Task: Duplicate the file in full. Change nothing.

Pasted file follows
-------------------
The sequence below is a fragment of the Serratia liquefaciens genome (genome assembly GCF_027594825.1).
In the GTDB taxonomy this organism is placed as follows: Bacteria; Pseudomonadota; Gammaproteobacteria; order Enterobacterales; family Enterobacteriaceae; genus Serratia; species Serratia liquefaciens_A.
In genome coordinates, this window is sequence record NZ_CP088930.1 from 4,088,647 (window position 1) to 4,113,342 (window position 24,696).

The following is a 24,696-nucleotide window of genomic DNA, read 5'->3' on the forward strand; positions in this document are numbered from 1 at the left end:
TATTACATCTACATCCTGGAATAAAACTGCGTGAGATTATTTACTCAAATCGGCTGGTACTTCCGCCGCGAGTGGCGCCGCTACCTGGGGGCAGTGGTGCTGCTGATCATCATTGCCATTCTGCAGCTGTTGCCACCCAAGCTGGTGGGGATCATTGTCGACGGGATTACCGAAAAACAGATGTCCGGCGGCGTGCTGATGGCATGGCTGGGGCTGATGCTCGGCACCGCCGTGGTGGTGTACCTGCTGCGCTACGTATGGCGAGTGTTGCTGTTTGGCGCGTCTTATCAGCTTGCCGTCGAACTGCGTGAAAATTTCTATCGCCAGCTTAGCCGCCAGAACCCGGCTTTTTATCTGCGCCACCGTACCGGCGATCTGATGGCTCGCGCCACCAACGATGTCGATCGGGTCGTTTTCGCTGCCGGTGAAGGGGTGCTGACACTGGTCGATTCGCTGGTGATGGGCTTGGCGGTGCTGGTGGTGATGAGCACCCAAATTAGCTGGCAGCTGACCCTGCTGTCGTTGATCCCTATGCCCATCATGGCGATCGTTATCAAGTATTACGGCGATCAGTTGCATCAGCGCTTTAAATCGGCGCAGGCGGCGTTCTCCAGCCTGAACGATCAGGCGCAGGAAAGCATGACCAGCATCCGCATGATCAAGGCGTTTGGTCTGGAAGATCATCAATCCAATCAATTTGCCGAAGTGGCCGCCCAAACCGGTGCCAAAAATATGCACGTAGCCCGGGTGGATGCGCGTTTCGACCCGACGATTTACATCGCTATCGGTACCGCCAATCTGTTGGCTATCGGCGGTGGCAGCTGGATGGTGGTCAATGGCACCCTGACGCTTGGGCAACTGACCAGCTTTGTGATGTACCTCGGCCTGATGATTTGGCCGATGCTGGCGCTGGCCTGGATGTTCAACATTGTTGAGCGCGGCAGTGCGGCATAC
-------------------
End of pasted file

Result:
The sequence below is a fragment of the Serratia liquefaciens genome (genome assembly GCF_027594825.1).
In the GTDB taxonomy this organism is placed as follows: Bacteria; Pseudomonadota; Gammaproteobacteria; order Enterobacterales; family Enterobacteriaceae; genus Serratia; species Serratia liquefaciens_A.
In genome coordinates, this window is sequence record NZ_CP088930.1 from 4,088,647 (window position 1) to 4,113,342 (window position 24,696).

The following is a 24,696-nucleotide window of genomic DNA, read 5'->3' on the forward strand; positions in this document are numbered from 1 at the left end:
TATTACATCTACATCCTGGAATAAAACTGCGTGAGATTATTTACTCAAATCGGCTGGTACTTCCGCCGCGAGTGGCGCCGCTACCTGGGGGCAGTGGTGCTGCTGATCATCATTGCCATTCTGCAGCTGTTGCCACCCAAGCTGGTGGGGATCATTGTCGACGGGATTACCGAAAAACAGATGTCCGGCGGCGTGCTGATGGCATGGCTGGGGCTGATGCTCGGCACCGCCGTGGTGGTGTACCTGCTGCGCTACGTATGGCGAGTGTTGCTGTTTGGCGCGTCTTATCAGCTTGCCGTCGAACTGCGTGAAAATTTCTATCGCCAGCTTAGCCGCCAGAACCCGGCTTTTTATCTGCGCCACCGTACCGGCGATCTGATGGCTCGCGCCACCAACGATGTCGATCGGGTCGTTTTCGCTGCCGGTGAAGGGGTGCTGACACTGGTCGATTCGCTGGTGATGGGCTTGGCGGTGCTGGTGGTGATGAGCACCCAAATTAGCTGGCAGCTGACCCTGCTGTCGTTGATCCCTATGCCCATCATGGCGATCGTTATCAAGTATTACGGCGATCAGTTGCATCAGCGCTTTAAATCGGCGCAGGCGGCGTTCTCCAGCCTGAACGATCAGGCGCAGGAAAGCATGACCAGCATCCGCATGATCAAGGCGTTTGGTCTGGAAGATCATCAATCCAATCAATTTGCCGAAGTGGCCGCCCAAACCGGTGCCAAAAATATGCACGTAGCCCGGGTGGATGCGCGTTTCGACCCGACGATTTACATCGCTATCGGTACCGCCAATCTGTTGGCTATCGGCGGTGGCAGCTGGATGGTGGTCAATGGCACCCTGACGCTTGGGCAACTGACCAGCTTTGTGATGTACCTCGGCCTGATGATTTGGCCGATGCTGGCGCTGGCCTGGATGTTCAACATTGTTGAGCGCGGCAGTGCGGCATAC